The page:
What measures can and can not be implemented in management and control of marine pollution is made a bit more complex because of the variety of pollutants. They have different chemical compositions and behaviors, different ways in which they enter the marine environment, and the nature and extent of their effects varies. Some are discharged on purpose, some accidentally; some sources can easily be tracked, some remain vague and untraceable; some pollutants retain their chemical structure, some are degraded in hours or days; some pose a definite threat to marine ecology, others may or may not be dangerous in the long term.

Hence, to adopt a one-size-fits-all approach to developing a management solution is not adequate to meet the spectrum of marine pollution problems, whether national or international. Control measures must be tailored carefully to fit specific problems.6

The UN agencies in particular and other regional and international organizations in general have played a significant role and continue to do so in promoting national efforts to address national as well as . They have successfully created public awareness, provided financial resources, upgraded institutional capacity and promoted scientific research. However, these efforts while welcome, can not match or offset the accelerating environmental degradation which large-scale, improperly planned and regulated economic development is causing. Also, efforts are often focused on developing national policy, establishing broad national programs, providing training for national staff, setting up research laboratories, developing national pollution monitoring programs or providing financial support for sewage or industrial treatment plants.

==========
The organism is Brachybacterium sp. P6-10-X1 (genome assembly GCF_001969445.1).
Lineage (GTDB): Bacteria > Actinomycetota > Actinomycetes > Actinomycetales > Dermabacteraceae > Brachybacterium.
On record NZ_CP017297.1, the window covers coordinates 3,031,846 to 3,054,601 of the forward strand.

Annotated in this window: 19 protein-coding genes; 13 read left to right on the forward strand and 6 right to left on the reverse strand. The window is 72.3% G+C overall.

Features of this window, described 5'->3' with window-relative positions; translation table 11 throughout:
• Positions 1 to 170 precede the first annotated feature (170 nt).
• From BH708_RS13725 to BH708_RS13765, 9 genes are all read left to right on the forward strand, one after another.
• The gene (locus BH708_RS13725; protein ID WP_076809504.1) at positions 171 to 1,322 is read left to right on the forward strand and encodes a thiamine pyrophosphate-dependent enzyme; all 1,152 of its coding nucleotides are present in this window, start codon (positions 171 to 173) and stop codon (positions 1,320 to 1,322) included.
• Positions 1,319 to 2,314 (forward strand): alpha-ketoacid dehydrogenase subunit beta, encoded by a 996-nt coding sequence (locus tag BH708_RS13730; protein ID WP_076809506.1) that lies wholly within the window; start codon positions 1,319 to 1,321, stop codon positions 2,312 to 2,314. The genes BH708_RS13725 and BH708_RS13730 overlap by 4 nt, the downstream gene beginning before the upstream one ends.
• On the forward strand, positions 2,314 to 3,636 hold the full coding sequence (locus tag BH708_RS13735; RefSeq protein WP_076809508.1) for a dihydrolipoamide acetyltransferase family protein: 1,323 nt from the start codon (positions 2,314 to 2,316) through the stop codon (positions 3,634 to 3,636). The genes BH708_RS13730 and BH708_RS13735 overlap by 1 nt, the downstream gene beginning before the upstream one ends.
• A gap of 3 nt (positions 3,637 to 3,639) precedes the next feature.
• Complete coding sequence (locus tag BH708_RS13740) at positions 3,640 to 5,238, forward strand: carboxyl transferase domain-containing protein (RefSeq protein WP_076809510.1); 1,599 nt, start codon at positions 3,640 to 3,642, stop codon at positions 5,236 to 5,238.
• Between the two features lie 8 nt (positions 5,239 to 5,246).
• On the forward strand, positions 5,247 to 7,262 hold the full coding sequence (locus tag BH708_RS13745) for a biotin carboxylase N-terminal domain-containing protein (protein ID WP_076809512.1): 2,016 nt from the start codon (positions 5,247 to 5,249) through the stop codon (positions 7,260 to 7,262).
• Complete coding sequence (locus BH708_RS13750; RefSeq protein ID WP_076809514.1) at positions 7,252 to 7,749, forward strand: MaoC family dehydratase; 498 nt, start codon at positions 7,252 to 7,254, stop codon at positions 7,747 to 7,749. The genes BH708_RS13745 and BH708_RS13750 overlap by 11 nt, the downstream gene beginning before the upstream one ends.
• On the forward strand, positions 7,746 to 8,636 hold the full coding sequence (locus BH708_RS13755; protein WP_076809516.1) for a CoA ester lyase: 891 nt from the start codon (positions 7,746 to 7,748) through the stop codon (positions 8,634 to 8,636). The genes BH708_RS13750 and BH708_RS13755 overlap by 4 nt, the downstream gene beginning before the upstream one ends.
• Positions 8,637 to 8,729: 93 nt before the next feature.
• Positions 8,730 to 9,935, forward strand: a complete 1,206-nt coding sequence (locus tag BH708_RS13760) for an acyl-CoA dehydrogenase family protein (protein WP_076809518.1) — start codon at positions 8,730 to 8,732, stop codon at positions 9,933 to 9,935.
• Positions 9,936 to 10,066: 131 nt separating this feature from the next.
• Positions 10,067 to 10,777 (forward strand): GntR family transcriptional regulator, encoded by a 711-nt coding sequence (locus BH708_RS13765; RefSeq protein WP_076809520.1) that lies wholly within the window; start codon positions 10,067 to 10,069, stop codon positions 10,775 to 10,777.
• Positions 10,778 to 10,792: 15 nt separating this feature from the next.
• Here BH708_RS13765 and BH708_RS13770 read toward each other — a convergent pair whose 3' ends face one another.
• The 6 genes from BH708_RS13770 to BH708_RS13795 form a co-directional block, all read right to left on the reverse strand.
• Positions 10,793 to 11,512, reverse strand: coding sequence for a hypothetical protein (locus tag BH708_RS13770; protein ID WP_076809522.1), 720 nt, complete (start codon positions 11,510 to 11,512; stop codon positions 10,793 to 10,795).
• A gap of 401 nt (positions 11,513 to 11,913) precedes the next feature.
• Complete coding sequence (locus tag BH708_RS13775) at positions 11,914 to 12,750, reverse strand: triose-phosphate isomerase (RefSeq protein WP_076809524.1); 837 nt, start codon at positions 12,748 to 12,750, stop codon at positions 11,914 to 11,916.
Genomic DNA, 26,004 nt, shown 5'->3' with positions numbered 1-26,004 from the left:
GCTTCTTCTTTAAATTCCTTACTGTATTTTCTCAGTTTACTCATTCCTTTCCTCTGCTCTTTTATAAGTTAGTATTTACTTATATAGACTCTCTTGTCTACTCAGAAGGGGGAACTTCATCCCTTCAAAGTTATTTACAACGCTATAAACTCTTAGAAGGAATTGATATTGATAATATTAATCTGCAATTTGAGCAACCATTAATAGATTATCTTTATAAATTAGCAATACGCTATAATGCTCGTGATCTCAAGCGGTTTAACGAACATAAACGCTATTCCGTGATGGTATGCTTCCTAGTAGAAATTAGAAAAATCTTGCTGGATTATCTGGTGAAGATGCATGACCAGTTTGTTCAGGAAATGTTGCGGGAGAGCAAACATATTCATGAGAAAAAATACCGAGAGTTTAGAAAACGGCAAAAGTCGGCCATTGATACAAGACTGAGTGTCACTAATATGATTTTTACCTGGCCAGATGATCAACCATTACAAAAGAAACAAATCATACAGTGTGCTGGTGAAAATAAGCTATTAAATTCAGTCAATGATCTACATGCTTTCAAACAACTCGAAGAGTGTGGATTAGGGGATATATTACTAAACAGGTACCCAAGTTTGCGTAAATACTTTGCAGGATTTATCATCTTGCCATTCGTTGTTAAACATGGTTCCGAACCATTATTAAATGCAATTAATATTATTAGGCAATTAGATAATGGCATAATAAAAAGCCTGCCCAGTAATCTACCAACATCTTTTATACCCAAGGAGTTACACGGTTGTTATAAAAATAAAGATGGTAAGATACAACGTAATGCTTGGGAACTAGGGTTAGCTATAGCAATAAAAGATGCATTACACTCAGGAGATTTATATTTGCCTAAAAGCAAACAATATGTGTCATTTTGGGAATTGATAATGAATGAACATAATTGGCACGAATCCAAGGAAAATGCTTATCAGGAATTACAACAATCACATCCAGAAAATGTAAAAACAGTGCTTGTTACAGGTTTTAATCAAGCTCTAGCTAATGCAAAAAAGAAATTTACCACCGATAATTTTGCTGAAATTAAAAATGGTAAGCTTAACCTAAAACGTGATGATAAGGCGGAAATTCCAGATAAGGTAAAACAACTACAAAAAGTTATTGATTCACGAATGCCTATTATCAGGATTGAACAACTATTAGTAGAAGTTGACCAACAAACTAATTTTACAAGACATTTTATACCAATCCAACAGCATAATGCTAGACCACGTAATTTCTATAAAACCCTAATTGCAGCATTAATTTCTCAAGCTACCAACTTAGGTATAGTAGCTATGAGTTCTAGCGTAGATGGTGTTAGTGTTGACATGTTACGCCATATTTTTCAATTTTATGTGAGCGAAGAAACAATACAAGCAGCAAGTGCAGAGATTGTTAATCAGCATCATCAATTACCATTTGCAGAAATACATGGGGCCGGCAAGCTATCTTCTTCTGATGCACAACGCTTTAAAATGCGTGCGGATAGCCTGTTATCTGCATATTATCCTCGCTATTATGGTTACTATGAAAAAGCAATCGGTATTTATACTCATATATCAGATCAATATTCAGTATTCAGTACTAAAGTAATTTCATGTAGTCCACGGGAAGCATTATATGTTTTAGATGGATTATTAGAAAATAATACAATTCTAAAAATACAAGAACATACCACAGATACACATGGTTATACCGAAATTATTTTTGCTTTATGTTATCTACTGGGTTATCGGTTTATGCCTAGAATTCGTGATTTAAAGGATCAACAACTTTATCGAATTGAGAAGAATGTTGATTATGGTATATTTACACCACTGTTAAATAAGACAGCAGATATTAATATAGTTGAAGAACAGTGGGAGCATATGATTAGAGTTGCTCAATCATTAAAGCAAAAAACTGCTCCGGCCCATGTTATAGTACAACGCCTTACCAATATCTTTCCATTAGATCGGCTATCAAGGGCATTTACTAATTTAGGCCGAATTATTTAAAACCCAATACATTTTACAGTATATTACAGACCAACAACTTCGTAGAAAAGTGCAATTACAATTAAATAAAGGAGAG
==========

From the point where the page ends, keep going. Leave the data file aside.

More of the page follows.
These attempts have not been entirely sufficient in solving and managing marine pollution problems but have laid a solid foundation for countries to address their national and .7

The Global Environmental Facility was set up in 1991 by donor governments and it has since then provided countries with an opportunity to develop strong technical and management skills as well as strategic and programmatic approaches as it lends support to projects related to biodiversity, climate change, international waters, land degradation, the ozone layer and persistent organic pollutants. (Thia-Eng, 1999) However, it is the International Maritime Organization (IMO, previously IMCO) which was started in 1948 through the United Nations but truly entered the arena when its first meeting was held in 1959, that says on its website, that its main task has been to develop and maintain a comprehensive regulatory framework for shipping and its remit today includes safety, environmental concerns, legal matters, technical co-operation, maritime safety and the efficiency of shipping. It counts the prevention of marine pollution as one of its fundamental objectives.8

The IMO is composed of a number of specialist committees and sub-committees, the members of which are representatives from Member States who adhere to the assistance and advice of the UN, specialized agencies and international governmental and non-governmental organizations in discharging their responsibilities. The various inter- and which are associated with the IMO stand contribute with their maritime, legal and environmental interests and expertise to help improve the workings of the various committees and organs through information, documentation and advice.

A key activity of the IMO to ensure the achievement of its objectives has been the promotion of adoption of about 40 conventions and protocols as well as more than 800 codes and recommendations regarding maritime safety, pollution prevention and similar issues. As a side activity, it has also pursued the goal of securing effective implementation of these measures by offering technical assistance activities to help countries, most of them developing, to consent to IMO conventions and reach the standards contained in the SOLAS convention as well as other instruments. A detailed discussion of IMO conventions follows.9

Legislations and Conventions